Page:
SYRACUSE, N.Y. -- A year ago, Syracuse figured out a way to neutralize West Virginia's offense, control the ball against its defense and hand the Big East's only nationally-ranked team a stunning loss.
Hey, if it worked once, right?
This time, though, the Orange added quite a few wrinkles. Not only did SU control an even better WVU offense than last year's, it knifed through the Mountaineer defense like it wasn't there.
The result was a shocking 49-23 win in the front of a crowd of 45,265 at the Carrier Dome Friday night.
"You have to take your hat off to Syracuse,'' West Virginia quarterback Geno said about 45 minutes after the loss. "They hit us in the mouth and it hurts.''
Indeed, it will hurt in more ways than one.
For starters, it's a setback that will send No. 11 West Virginia (5-2, 1-1 Big East) tumbling down in the polls. And, once again, it sends a signal that the Big East is wide open for the taking. With the league season barely a few weeks old, the only unbeaten team in league play is Cincinnati, which has played just once and has to visit South Florida today.
And Syracuse (5-2, 1-1) is right there in the mix. The Orange had seemed to barely survive for most of the season, winning three games in overtime and another on a last-second field goal.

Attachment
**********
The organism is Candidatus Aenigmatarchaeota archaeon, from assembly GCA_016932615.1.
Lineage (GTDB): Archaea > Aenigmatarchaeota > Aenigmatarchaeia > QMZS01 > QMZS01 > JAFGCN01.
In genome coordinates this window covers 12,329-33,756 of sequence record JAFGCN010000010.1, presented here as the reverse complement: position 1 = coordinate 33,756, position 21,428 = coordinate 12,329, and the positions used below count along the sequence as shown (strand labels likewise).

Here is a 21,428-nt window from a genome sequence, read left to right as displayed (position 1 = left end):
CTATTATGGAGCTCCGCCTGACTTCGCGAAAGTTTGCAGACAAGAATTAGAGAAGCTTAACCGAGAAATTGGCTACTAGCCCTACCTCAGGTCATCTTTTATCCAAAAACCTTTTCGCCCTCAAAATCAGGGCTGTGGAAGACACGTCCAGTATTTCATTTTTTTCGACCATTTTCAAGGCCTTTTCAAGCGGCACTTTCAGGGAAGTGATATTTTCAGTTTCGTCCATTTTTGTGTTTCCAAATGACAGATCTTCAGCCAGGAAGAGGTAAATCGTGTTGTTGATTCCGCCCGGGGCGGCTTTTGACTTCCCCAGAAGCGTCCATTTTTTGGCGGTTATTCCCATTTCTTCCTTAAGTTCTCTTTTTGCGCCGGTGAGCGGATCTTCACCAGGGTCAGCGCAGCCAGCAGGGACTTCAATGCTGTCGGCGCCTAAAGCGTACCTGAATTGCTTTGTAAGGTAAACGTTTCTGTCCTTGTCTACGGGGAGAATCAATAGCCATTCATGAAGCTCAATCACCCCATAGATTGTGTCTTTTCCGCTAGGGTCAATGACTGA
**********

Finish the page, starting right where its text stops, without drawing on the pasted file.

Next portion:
There was no need for any such heroics Friday night, though.
Syracuse controlled the game from the start and answered every challenge the Mountaineers threw at it, although those were few and far between. SU led 14-3, 21-9 at halftime and 42-16 early in the fourth quarter. The only times WVU seemed to make a push they closed the score to 14-9 and 21-16, but both times the Orange answered quickly and decisively.
And West Virginia's defense could do nothing about it.
"They just physically whipped us from the opening whistle to the end of it,'' WVU defensive coordinator Jeff Casteel said. "Hats off to them. They did a great job.''
How bad was it? Well, Syracuse quarterback Ryan Nassib is not thought of as a great passer -- he ranks only third in the Big East-- but against WVU he completed 24 of 32 passes for 229 yards and four touchdowns. He completed passes to nine different receivers and on three of his four TD passes his receivers were comically wide open.
"We obviously had some missed assignments,'' Casteel said. "We came off a wheel route once and left the guy. Any time you have a guy that wide open, someone has obviously made a mistake.''